Question reguarding pointers/hexadecimal

I inherited some code for a project I'm working on and I am trying to read through and understand it. I have two questions regarding pointers because the code uses them often. I've done my best to use C++ resources on pointers but I was unable to resolve the following two questions.

  1. How is "Mag" accepted as a parameter when I2Cread requires a pointer? Shouldn't "&Mag" be passed instead?

  2. What is while "(!(ST1&0x01))" saying? From my understanding "&" turns a variable into a pointer when it precedes said variable. So why does it follow ST1? Does it have something to do with hexadecimal?

Below is the code: First is the method I am referring to which is then followed by method calls that appear later on in the code (In the actual code they do not follow that method immediately).

Thank you.

edit: fixed typo in the code

// This function read Nbytes bytes from I2C device at address Address. 
// Put read bytes starting at register Register in the Data array. 
void I2Cread(uint8_t Address, uint8_t Register, uint8_t Nbytes, uint8_t* Data)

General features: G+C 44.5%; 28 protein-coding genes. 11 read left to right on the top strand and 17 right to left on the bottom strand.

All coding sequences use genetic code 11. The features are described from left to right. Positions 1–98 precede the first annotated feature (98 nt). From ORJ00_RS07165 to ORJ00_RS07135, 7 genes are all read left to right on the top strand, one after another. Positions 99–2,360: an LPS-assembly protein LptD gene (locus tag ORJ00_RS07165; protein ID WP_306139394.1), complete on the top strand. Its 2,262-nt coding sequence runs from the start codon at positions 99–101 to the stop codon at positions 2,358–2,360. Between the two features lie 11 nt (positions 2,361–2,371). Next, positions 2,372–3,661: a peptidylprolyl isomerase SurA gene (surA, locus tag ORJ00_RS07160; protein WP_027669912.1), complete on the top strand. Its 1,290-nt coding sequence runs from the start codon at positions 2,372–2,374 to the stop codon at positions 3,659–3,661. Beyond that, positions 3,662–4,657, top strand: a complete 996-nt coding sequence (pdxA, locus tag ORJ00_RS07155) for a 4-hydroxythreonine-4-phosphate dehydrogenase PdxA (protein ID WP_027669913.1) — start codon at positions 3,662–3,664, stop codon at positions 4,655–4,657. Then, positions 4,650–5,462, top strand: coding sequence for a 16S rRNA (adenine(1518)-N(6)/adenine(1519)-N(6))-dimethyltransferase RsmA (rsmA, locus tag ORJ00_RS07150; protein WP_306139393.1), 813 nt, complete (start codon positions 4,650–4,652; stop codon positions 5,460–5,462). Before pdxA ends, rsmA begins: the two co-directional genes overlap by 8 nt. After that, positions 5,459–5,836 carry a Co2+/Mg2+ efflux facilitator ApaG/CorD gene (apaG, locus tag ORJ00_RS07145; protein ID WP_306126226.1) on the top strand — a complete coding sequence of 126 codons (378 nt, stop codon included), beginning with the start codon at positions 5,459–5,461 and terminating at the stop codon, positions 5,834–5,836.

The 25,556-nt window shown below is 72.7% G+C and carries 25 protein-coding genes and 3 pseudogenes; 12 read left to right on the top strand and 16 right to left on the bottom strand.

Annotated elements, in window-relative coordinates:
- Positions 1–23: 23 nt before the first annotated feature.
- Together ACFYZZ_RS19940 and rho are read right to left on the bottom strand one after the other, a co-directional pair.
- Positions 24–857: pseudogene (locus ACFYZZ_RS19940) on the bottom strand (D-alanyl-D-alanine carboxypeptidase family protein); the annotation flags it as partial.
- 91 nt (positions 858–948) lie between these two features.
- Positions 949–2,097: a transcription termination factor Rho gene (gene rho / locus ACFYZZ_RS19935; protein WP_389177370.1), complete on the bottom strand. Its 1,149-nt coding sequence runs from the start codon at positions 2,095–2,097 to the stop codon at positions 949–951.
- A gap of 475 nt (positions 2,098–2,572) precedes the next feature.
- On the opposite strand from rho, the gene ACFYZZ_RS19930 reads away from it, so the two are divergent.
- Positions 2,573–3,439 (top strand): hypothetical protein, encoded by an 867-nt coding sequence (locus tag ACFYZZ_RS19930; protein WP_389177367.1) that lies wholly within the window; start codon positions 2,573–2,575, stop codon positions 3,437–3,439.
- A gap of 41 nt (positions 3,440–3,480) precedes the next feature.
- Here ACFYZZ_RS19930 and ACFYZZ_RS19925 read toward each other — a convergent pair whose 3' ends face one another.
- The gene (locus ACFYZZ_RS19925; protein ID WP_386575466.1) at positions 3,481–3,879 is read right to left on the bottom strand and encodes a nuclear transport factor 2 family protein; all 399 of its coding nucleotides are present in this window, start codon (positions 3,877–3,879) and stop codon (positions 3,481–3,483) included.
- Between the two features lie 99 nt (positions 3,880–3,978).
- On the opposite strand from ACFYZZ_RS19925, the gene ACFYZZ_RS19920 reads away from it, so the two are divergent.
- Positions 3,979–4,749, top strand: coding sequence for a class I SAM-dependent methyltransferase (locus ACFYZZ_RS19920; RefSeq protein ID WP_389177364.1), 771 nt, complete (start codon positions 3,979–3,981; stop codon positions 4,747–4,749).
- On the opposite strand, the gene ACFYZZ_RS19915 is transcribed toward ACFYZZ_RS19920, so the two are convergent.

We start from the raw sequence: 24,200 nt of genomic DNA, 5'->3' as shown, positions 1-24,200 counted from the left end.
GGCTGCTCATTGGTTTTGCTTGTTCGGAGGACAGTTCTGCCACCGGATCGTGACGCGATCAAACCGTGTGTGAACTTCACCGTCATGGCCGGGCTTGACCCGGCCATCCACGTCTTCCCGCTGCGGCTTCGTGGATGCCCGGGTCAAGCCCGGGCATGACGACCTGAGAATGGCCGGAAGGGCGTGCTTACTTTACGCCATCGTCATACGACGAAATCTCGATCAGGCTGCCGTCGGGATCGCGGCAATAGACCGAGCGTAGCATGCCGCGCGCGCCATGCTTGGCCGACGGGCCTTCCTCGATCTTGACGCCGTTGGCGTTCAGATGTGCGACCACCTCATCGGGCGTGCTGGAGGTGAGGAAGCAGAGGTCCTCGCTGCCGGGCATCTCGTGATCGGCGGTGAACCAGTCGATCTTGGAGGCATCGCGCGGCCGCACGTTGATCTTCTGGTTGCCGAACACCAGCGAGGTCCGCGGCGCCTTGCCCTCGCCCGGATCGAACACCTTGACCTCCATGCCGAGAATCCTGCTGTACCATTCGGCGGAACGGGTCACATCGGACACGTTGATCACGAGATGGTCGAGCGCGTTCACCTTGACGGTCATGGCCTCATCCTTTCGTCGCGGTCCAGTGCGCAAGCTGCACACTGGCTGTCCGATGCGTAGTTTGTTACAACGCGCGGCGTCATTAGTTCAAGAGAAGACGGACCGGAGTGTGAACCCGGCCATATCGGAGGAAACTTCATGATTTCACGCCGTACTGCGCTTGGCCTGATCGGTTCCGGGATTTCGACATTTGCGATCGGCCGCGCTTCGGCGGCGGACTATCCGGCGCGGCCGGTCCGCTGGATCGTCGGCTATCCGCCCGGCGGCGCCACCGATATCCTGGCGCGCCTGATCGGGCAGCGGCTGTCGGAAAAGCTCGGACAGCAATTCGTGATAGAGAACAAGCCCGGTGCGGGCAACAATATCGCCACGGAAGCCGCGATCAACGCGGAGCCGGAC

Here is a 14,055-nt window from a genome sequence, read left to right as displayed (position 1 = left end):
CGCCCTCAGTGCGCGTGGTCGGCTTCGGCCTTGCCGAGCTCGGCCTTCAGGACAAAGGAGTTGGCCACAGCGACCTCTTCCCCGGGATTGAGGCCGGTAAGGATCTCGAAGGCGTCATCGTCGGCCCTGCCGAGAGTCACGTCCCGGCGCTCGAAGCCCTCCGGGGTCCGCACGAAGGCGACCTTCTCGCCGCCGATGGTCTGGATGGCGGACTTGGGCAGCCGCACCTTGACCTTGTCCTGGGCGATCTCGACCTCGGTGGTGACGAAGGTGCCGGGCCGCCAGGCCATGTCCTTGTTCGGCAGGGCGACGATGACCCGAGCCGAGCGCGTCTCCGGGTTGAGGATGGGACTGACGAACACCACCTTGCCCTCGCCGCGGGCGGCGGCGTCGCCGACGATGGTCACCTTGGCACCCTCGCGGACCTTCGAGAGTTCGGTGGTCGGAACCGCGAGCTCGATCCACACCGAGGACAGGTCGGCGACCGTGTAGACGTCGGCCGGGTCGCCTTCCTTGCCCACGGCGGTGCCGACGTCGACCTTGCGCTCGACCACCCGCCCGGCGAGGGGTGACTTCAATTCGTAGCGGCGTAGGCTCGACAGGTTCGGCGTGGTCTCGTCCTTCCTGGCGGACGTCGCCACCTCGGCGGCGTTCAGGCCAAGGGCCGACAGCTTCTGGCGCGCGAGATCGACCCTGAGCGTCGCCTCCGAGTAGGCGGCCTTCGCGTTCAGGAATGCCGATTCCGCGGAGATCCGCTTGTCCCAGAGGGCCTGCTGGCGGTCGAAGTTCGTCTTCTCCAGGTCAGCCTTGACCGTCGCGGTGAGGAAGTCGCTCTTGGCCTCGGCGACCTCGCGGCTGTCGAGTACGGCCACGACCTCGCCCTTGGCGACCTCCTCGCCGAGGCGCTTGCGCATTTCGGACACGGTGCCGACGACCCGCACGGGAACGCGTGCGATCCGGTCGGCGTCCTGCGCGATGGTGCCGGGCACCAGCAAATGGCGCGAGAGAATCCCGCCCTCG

// Set register address
  // Read Nbytes
  Wire.requestFrom(Address, Nbytes); 
  uint8_t index=0;
  while (Wire.available()) 

uint8_t ST1;
while (!(ST1&0x01));

// Read magnetometer data  
uint8_t Mag[7];  

Mag is a reference to an array which is mostly interchangeable with a pointer.

Ampersand is overloaded. In your expression it's a bitwise-and.

passing ‘Mag’ is the same as passing ‘&Mag[0]’ but a bit easier to read.

Unary '&' (used by itself in front of a variable name) gives the address of the variable.

Binary '&' (between two integer values or variables) is bitwise AND.

'while (!(ST1&0x01))' is saying 'repeat until the first bit of ST1 is zero'.

You missed one. What is the third purpose of ampersand?

(excluding operator overloading)

Third would be declaring a reference, but since that's TOTALLY irrelevant to the question, it's just a needless distraction.

...but since that's TOTALLY irrelevant to the question, it's just a needless distraction.

Neither of those are your decision to make. Only @johng_99 and those reading this thread can decide.

And “&&” is a logical AND (not bitwise)

…as is “and” :smiley: